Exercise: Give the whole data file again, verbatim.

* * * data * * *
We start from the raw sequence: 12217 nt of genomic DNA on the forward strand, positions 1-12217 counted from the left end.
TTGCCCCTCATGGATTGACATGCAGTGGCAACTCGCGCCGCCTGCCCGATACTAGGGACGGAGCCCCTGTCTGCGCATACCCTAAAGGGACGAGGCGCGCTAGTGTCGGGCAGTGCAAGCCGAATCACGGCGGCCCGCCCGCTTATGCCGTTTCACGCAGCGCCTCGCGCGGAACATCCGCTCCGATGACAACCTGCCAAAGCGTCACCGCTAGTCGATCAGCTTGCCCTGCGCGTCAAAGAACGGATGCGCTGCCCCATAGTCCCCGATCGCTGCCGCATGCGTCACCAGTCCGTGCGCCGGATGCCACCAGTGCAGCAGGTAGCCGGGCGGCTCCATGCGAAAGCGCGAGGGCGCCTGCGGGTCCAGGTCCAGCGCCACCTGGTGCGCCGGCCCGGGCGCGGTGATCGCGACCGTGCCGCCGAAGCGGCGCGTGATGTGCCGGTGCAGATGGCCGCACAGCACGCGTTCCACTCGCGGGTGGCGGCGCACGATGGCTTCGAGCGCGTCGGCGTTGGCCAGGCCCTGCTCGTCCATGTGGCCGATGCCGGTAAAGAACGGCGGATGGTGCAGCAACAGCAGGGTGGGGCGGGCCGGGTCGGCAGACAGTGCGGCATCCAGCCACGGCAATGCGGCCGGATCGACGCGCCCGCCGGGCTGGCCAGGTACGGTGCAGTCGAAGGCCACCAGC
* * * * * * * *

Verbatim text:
We start from the raw sequence: 12217 nt of genomic DNA on the forward strand, positions 1-12217 counted from the left end.
TTGCCCCTCATGGATTGACATGCAGTGGCAACTCGCGCCGCCTGCCCGATACTAGGGACGGAGCCCCTGTCTGCGCATACCCTAAAGGGACGAGGCGCGCTAGTGTCGGGCAGTGCAAGCCGAATCACGGCGGCCCGCCCGCTTATGCCGTTTCACGCAGCGCCTCGCGCGGAACATCCGCTCCGATGACAACCTGCCAAAGCGTCACCGCTAGTCGATCAGCTTGCCCTGCGCGTCAAAGAACGGATGCGCTGCCCCATAGTCCCCGATCGCTGCCGCATGCGTCACCAGTCCGTGCGCCGGATGCCACCAGTGCAGCAGGTAGCCGGGCGGCTCCATGCGAAAGCGCGAGGGCGCCTGCGGGTCCAGGTCCAGCGCCACCTGGTGCGCCGGCCCGGGCGCGGTGATCGCGACCGTGCCGCCGAAGCGGCGCGTGATGTGCCGGTGCAGATGGCCGCACAGCACGCGTTCCACTCGCGGGTGGCGGCGCACGATGGCTTCGAGCGCGTCGGCGTTGGCCAGGCCCTGCTCGTCCATGTGGCCGATGCCGGTAAAGAACGGCGGATGGTGCAGCAACAGCAGGGTGGGGCGGGCCGGGTCGGCAGACAGTGCGGCATCCAGCCACGGCAATGCGGCCGGATCGACGCGCCCGCCGGGCTGGCCAGGTACGGTGCAGTCGAAGGCCACCAGC